By Mac Bledsoe
My best friend, John Matau, was an amazing teacher! He was a master at "tricking" kids into self-discovering positive ideas about themselves. Here is just one example of his amazing skill as a teacher that you may be able to imitate as you work with your own kids.
Almost every year, John would have what he called his "Cheater's Test" in his U.S. history classes. He would announce to his classes that, on the upcoming chapter test, he was going to challenge everyone to figure out a way to cheat and not get caught.
He laid out the rules very carefully. "You can cheat on this test, and if you get away with it, you get the score you get. However, if you get caught, it will be no different from other tests: you will receive a zero. But, unlike other tests, if you get caught cheating, you will be able to take the test again the next day. You'll have to live with whatever score you get on the second test! I will not call you a cheater and you will not go to the office or receive any negative consequences for cheating other than having to take the test a second time.
"You will have exactly 55 minutes to complete the test. During the test, I will leave the room one time. I will be gone for exactly 30 seconds. The rest of the time, I will sit at my desk and read a book, except for three times when I will get up and walk around the room. Get creative! On the 'Cheater's Test,' if you don't get caught, you get to keep your score!"
On test day, it was amazing to watch what the creativity of the kids. Excitement would be at a fever pitch throughout the school as the kids tried to match wits with John and outdo each other with their schemes. What was interesting was that the kids who hooked in on this opportunity the most were usually kids who were failing or close to it! Some would have friends in the gym reading the answers on a walkie-talkie, with three students sitting in class listening on earphones hidden behind long hair. Others would have the answers written on the bottom of their shoes. Others would have elaborate mechanisms that would retract the cheat sheet into their sleeve when they straightened their arm. Groups would get together and hide answers around the room on the backs of lights and on bulletin boards. Some would put the answers on the front of John's desk. Their creative minds were hard at work!
The day after the "Cheater's Test," John would give the test again, as planned, for any kids who had been caught cheating. He asked everyone else to please take the test because he just wanted to see what happened. Everyone would take the test a second time, not just the ones who had been caught cheating. He even told them that if they scored higher today they could keep the higher score. When John gave the test the second day, the scores would almost universally average in the 80's and 90's ! Even kids who had never passed a test in their lives would get 94's and 88's.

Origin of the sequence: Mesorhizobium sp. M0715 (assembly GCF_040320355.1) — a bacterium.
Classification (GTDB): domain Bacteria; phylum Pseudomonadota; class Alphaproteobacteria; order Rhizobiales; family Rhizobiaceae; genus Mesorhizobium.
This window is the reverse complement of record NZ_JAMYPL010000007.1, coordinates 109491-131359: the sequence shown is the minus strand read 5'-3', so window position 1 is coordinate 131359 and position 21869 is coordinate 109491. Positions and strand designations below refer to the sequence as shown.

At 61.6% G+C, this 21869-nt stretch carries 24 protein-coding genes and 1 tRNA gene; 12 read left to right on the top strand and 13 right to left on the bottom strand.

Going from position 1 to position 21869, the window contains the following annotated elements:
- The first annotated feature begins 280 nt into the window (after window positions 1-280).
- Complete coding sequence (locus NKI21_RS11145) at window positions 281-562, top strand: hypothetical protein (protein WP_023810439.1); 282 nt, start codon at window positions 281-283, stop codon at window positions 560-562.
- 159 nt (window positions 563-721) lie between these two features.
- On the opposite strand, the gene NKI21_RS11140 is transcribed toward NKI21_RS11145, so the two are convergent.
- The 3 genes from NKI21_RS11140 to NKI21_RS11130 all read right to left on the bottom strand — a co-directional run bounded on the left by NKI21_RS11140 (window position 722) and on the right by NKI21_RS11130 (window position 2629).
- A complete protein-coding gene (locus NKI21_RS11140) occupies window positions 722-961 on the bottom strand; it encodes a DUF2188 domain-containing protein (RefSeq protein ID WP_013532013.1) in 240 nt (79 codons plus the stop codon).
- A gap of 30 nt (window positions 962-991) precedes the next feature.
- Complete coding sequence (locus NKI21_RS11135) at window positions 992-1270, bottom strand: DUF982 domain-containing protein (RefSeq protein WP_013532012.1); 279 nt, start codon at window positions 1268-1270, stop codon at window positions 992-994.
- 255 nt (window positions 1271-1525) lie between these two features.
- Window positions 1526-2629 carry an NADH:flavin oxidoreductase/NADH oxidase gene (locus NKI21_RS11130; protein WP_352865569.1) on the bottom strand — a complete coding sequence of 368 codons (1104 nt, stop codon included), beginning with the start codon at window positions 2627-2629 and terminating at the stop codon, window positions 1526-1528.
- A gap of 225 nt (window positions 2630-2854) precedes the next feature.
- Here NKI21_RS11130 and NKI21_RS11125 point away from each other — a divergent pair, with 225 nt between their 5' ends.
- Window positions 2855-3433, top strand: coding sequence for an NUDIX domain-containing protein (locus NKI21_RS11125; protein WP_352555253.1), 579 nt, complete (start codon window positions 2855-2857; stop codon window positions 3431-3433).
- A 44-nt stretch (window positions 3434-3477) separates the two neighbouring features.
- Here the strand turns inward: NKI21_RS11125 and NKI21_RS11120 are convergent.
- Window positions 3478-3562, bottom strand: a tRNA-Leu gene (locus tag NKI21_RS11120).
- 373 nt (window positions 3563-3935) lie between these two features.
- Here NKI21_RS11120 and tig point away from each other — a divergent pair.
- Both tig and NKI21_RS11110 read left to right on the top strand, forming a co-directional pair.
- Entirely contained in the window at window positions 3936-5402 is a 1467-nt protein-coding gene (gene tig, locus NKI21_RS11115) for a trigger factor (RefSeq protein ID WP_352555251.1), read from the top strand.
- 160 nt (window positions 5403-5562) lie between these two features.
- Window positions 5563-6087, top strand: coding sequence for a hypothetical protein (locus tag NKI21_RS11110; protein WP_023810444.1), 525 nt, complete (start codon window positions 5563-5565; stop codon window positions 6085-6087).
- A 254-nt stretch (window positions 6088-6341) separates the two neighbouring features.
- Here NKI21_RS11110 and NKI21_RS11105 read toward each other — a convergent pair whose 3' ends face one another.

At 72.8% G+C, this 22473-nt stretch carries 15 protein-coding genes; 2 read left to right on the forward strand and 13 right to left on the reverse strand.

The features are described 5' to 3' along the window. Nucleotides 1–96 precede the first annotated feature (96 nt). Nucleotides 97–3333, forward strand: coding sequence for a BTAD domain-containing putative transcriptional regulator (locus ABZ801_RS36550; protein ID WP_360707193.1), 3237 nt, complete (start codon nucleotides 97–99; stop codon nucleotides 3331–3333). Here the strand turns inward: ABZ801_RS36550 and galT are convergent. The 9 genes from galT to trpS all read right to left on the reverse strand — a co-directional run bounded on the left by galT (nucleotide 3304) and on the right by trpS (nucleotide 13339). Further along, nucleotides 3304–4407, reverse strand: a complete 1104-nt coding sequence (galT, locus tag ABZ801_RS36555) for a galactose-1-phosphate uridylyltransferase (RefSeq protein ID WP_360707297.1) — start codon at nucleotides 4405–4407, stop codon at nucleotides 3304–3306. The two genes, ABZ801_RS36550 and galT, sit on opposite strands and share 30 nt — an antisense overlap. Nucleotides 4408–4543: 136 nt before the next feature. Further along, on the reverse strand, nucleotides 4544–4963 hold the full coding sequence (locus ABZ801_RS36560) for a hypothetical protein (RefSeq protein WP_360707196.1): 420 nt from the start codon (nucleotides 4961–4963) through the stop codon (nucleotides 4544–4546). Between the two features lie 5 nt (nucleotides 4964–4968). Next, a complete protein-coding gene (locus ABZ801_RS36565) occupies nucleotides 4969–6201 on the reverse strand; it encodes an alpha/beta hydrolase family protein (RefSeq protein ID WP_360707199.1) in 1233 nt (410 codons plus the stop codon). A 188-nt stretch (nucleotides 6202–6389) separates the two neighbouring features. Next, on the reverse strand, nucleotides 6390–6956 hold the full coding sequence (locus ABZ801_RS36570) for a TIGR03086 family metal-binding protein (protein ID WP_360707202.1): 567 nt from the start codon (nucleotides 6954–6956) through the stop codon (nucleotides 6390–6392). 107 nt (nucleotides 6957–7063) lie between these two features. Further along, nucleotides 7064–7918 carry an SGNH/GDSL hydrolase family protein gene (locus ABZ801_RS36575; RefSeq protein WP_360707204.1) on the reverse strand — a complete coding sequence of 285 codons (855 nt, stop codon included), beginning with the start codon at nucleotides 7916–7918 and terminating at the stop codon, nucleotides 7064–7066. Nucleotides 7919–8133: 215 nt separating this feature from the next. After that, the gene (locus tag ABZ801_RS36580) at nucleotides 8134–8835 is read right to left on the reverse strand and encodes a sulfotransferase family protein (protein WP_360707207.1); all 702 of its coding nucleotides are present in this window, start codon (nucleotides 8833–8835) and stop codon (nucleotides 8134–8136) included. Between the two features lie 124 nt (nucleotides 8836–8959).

The self-discovery would begin when John would point out something to his classes. "Kids, you learned something today. Many of you scored higher than you've ever scored on a test in your life, and today you did it without cheating. Do you know how you did that? Well, for yesterday's test, you had to make up your elaborate cheat sheets. In order to do that, you had to actually look up the answers to what you thought would be on the test and write them down! Many of you even wrote the answers two or three times as you perfected your cheating schemes."
"Now look at what you did today! You scored very highly on today's test with nothing but what you stored in your head by looking up the answers and writing them down. What you did while preparing to cheat is what many people call STUDYING! You did what many students who get good grades do before a test. It wasn't very hard was it? It also didn't take much time, either, did it?"
"Now recall what it felt like to take this test today and score highly. Pretty cool huh? Why don't you do that all the time, since you just demonstrated to yourself that you can do it"?
John had just tricked many kids into saying some pretty positive things to themselves about their own performance capabilities. The key is that he got them to "say it for themselves" after giving them a graphic experience with their own performance.
There are many ways that you could creatively "trick" your children into doing something around the home that will demonstrate to them what they are capable of doing on their own. For example you might let one of your kids plan and cook a dinner. Give them some money and let them plan the meal totally on their own. Give them only limited guidance or restrictions other than telling the child that the meal must have a selection from each of three food groups to insure that it is healthy. Include the fact that they can keep any money not spent on the groceries for dinner! When they plan and cook the meal point out to them that they have just budgeted and saved money by careful shopping and planning!
Let a child plan an entire trip from start to finish. When the trip is in progress make comments about the successful planning that has been done and how fun it is to be in charge of travel plans. (During that trip you most likely will not have to answer the question of, "When are we going to get there?" By letting kids feel like they are somehow getting away with something they can learn a ton about their own capabilities.
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